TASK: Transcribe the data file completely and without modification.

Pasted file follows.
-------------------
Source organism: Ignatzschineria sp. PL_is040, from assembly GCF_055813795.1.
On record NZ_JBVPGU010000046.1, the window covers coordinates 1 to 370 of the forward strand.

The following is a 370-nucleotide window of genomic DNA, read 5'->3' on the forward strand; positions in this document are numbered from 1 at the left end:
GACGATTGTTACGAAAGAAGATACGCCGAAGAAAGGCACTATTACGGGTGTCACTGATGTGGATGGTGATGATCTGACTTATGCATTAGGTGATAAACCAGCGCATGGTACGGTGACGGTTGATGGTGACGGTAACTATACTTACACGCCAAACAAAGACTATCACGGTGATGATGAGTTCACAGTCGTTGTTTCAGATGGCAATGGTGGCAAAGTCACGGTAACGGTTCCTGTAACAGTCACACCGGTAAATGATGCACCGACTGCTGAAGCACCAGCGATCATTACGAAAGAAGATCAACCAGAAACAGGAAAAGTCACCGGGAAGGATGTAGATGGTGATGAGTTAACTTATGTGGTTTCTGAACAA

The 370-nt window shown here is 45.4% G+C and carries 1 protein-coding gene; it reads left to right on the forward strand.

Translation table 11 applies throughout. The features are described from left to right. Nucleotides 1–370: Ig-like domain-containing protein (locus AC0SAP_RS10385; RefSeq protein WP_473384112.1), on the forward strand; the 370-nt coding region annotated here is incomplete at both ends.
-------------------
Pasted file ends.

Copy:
Source organism: Ignatzschineria sp. PL_is040, from assembly GCF_055813795.1.
On record NZ_JBVPGU010000046.1, the window covers coordinates 1 to 370 of the forward strand.

The following is a 370-nucleotide window of genomic DNA, read 5'->3' on the forward strand; positions in this document are numbered from 1 at the left end:
GACGATTGTTACGAAAGAAGATACGCCGAAGAAAGGCACTATTACGGGTGTCACTGATGTGGATGGTGATGATCTGACTTATGCATTAGGTGATAAACCAGCGCATGGTACGGTGACGGTTGATGGTGACGGTAACTATACTTACACGCCAAACAAAGACTATCACGGTGATGATGAGTTCACAGTCGTTGTTTCAGATGGCAATGGTGGCAAAGTCACGGTAACGGTTCCTGTAACAGTCACACCGGTAAATGATGCACCGACTGCTGAAGCACCAGCGATCATTACGAAAGAAGATCAACCAGAAACAGGAAAAGTCACCGGGAAGGATGTAGATGGTGATGAGTTAACTTATGTGGTTTCTGAACAA

The 370-nt window shown here is 45.4% G+C and carries 1 protein-coding gene; it reads left to right on the forward strand.

Translation table 11 applies throughout. The features are described from left to right. Nucleotides 1–370: Ig-like domain-containing protein (locus AC0SAP_RS10385; RefSeq protein WP_473384112.1), on the forward strand; the 370-nt coding region annotated here is incomplete at both ends.